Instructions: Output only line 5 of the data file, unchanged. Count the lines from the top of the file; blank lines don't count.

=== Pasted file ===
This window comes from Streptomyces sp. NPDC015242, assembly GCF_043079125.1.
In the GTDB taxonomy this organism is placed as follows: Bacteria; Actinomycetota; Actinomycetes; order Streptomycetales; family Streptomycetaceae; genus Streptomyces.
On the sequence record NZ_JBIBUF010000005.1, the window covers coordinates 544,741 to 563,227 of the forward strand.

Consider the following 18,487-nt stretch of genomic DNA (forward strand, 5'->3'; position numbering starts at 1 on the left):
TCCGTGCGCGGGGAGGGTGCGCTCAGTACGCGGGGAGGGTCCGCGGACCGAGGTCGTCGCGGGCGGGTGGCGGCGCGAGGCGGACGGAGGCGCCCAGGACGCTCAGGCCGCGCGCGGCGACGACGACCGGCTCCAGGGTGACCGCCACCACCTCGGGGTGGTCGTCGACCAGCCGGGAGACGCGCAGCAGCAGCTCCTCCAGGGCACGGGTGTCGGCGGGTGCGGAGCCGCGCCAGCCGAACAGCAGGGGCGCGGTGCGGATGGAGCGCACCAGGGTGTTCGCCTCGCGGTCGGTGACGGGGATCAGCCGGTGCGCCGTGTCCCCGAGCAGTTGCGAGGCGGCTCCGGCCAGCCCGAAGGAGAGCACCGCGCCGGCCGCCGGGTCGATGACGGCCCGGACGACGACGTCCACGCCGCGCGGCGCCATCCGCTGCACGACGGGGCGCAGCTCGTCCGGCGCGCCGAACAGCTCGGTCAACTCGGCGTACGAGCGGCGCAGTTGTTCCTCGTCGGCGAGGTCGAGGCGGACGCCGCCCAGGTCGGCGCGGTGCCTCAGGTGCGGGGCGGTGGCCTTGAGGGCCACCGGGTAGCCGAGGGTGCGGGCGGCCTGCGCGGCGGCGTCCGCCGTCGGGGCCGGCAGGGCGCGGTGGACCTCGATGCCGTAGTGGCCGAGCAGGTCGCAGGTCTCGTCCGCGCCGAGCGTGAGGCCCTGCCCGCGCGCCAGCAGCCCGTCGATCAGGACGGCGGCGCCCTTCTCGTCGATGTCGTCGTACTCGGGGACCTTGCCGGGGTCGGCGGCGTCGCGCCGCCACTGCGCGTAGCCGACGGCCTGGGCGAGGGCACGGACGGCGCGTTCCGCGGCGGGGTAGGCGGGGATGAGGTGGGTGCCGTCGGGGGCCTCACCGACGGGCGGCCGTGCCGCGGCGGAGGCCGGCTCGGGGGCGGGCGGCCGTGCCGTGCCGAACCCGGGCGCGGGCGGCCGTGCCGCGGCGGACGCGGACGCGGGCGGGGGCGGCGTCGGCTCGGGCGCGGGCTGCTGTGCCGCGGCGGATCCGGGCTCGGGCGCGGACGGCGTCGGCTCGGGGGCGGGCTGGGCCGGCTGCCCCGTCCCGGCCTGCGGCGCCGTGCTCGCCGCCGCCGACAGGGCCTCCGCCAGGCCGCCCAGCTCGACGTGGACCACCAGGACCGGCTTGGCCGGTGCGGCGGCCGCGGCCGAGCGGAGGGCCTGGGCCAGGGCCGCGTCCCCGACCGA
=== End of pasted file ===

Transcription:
TCCGTGCGCGGGGAGGGTGCGCTCAGTACGCGGGGAGGGTCCGCGGACCGAGGTCGTCGCGGGCGGGTGGCGGCGCGAGGCGGACGGAGGCGCCCAGGACGCTCAGGCCGCGCGCGGCGACGACGACCGGCTCCAGGGTGACCGCCACCACCTCGGGGTGGTCGTCGACCAGCCGGGAGACGCGCAGCAGCAGCTCCTCCAGGGCACGGGTGTCGGCGGGTGCGGAGCCGCGCCAGCCGAACAGCAGGGGCGCGGTGCGGATGGAGCGCACCAGGGTGTTCGCCTCGCGGTCGGTGACGGGGATCAGCCGGTGCGCCGTGTCCCCGAGCAGTTGCGAGGCGGCTCCGGCCAGCCCGAAGGAGAGCACCGCGCCGGCCGCCGGGTCGATGACGGCCCGGACGACGACGTCCACGCCGCGCGGCGCCATCCGCTGCACGACGGGGCGCAGCTCGTCCGGCGCGCCGAACAGCTCGGTCAACTCGGCGTACGAGCGGCGCAGTTGTTCCTCGTCGGCGAGGTCGAGGCGGACGCCGCCCAGGTCGGCGCGGTGCCTCAGGTGCGGGGCGGTGGCCTTGAGGGCCACCGGGTAGCCGAGGGTGCGGGCGGCCTGCGCGGCGGCGTCCGCCGTCGGGGCCGGCAGGGCGCGGTGGACCTCGATGCCGTAGTGGCCGAGCAGGTCGCAGGTCTCGTCCGCGCCGAGCGTGAGGCCCTGCCCGCGCGCCAGCAGCCCGTCGATCAGGACGGCGGCGCCCTTCTCGTCGATGTCGTCGTACTCGGGGACCTTGCCGGGGTCGGCGGCGTCGCGCCGCCACTGCGCGTAGCCGACGGCCTGGGCGAGGGCACGGACGGCGCGTTCCGCGGCGGGGTAGGCGGGGATGAGGTGGGTGCCGTCGGGGGCCTCACCGACGGGCGGCCGTGCCGCGGCGGAGGCCGGCTCGGGGGCGGGCGGCCGTGCCGTGCCGAACCCGGGCGCGGGCGGCCGTGCCGCGGCGGACGCGGACGCGGGCGGGGGCGGCGTCGGCTCGGGCGCGGGCTGCTGTGCCGCGGCGGATCCGGGCTCGGGCGCGGACGGCGTCGGCTCGGGGGCGGGCTGGGCCGGCTGCCCCGTCCCGGCCTGCGGCGCCGTGCTCGCCGCCGCCGACAGGGCCTCCGCCAGGCCGCCCAGCTCGACGTGGACCACCAGGACCGGCTTGGCCGGTGCGGCGGCCGCGGCCGAGCGGAGGGCCTGGGCCAGGGCCGCGTCCCCGACCGA